As a tax professional, you have likely just finished one of the most challenging tax seasons of your career. And with the three-month tax extension, you’re left with less time to regroup before you need to begin preparing for the next round of deadlines.

Adding to that, new legislation from the CARES Act and the Paycheck Protection Program has added extra stress on top of an already busy workload.

If you’re starting to feel burned out, it’s time to take steps to address that.

What exactly is burnout?

Burnout isn’t the same thing as feeling a little stressed out or overworked. The University of North Carolina Chapel Hill School of Medicine defines burnout as:

“A constellation of symptoms that include emotional exhaustion, depersonalization and loss of perspective that work is meaningful. Untreated, burnout syndrome can erode professional behavior at work and healthy relationships at home.”

And the World Health Organization classifies burnout as a syndrome that results from chronic workplace stress.

Over the past few months, there have been few, if any, workplaces that haven’t been stressful. While tax season is always busy and somewhat demanding navigating clients through a pandemic, understanding new legislative changes, and grappling with the tax filing deadline extension (while likely also working from home) has probably created more stress than normal.

If you’re feeling overworked and exhausted you’re not alone.

How to Avoid Burnout

Burnout isn’t quickly fixed with a one-week trip to the beach. And though there isn’t an easy solution to stop burnout, it’s worth focusing on. Because burnout can result from chronic stress, it’s important to address and relieve that stress before the effects become worse.

One quick note before we get to the tips: consult with a medical professional if you think you might be in need of professional help. 


The UNC School of Medicine created an acronym to describe the ways to tackle the very real problem of physician burnout. While designed for medical professionals, it offers strategies that anyone can employ.

RACE stands for: reset expectations, activate recognition of your needs, create boundaries, and embrace imperfection at times.

What might that look like for a tax professional?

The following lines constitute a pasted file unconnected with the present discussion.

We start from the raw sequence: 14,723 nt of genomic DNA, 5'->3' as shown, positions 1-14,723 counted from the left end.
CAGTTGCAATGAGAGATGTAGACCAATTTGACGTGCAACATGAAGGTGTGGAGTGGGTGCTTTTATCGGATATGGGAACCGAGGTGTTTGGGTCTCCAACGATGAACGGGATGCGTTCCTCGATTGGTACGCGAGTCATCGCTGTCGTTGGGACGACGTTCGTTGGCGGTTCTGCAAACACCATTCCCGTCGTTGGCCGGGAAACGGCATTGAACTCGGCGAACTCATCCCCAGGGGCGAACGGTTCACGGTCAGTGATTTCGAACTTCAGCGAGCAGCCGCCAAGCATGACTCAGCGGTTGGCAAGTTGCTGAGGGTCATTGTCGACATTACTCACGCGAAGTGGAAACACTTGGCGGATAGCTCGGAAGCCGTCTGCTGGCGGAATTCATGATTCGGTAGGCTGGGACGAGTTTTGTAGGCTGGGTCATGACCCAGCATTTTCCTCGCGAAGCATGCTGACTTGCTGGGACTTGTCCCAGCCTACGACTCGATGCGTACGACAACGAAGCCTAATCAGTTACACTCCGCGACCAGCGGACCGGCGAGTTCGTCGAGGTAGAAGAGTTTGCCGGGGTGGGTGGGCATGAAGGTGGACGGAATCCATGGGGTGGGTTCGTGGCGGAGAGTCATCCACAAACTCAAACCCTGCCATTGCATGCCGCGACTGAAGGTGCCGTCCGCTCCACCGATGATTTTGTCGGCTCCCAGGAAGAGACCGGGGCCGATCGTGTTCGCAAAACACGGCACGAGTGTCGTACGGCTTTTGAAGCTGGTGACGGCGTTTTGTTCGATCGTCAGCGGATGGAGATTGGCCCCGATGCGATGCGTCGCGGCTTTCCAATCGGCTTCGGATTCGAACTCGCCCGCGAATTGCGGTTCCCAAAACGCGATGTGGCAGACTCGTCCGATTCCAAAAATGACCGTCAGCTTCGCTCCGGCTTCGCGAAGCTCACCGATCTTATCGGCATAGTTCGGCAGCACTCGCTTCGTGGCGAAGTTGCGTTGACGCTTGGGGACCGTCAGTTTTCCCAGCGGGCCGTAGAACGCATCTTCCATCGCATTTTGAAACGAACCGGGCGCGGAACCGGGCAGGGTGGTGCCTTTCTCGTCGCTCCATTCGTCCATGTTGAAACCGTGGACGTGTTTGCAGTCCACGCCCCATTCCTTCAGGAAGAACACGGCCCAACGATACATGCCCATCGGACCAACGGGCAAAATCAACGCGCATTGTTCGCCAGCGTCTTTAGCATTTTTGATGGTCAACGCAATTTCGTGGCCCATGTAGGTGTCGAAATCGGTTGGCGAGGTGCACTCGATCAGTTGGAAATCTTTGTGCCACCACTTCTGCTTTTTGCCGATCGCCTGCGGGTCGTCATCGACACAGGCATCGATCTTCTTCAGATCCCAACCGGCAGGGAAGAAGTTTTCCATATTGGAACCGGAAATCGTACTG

• Reset expectations: Tax professionals have been placed under immense pressure these last few months. Resetting your expectations of what you can accomplish, especially if you are still running your business remotely, may help alleviate stress.
  • Activate recognition of your needs: Remember that you can’t pour from an empty cup. What do you need in order to do your job well? That may mean hiring help or carving out time away from your desk. Recognize your needs, know that they are important and worth prioritizing.
  • Create boundaries: You may not be able to have perfect work/life balance all the time, but are there boundaries you can put up to give yourself much-needed downtime?
  • Embrace imperfection at times: Don’t throw caution to the wind, but there will be times when things can’t be perfect. Especially as new legislation is published, there will be a learning curve. Give yourself time to learn and don’t expect to have all of the answers immediately.

Seek connections

Executive coach Monique Valcour wrote in Harvard Business Review that seeking connections is an antidote to burnout. At a time when we are lacking in-person interactions more than ever, this may feel hard. You may be meeting with your clients and your team virtually, and since distance is encouraged right now, seeking new connections can be tricky. But it’s not impossible.

It’s likely that tax professionals and others in related professions are struggling with this new environment and needing connections as well. Consider starting a professional networking group that meets virtually or in a physically distanced way. You can share business ideas, discuss updates to new legislation, and lean on each other for support.

Find time to exercise and relax

When you’re overworked and feel like you can’t fit one more thing in your day, the last thing you probably want to do is add more to your plate. But you may want to reconsider that. Exercising and relaxation should be a priority on your lengthy to-do list.

According to Harvard Medical School, exercise reduces your adrenaline and cortisol — your body’s stress hormones. And it stimulates endorphins, which lift your mood. That doesn’t mean you need to log hours in the gym to see the stress-related benefits. A quick 20-minute stroll might be enough to change your mood.

Breathing exercises can also relieve stress without taking much time. Deep breathing exercises can help you get rid of stress as it’s occurring. Here’s why it works: shallow breathing is how we respond to stress. Deep breathing is a sign of being relaxed. Start breathing deeply and the effect on your body will be relaxing. Essentially, act like you are relaxed and you will be relaxed.

Get enough sleep

The American Psychological Association makes it clear that that you need to catch some zzz’s to do your best work. Even just minor sleep deprivation can affect memory, judgment, and mood. 21% of adults report feeling more stressed after not getting enough sleep.

If you’re not getting enough sleep, it’s time to start. Try creating a sleep-inducing bedroom with blackout curtains, earplugs, and a comfortable room temperature. Build yourself a bedtime routine that has you ditching screens and lowering the lights at least 30 minutes before heading to bed. And create a consistent bedtime and wake-up time that you can stick to, even on the weekends.

The past few months haven’t been easy for anyone, with new legislation and a lot of questions surrounding financial topics. But there are strategies to deal with your stress and avoid burnout so you can continue running a successful business your clients depend on.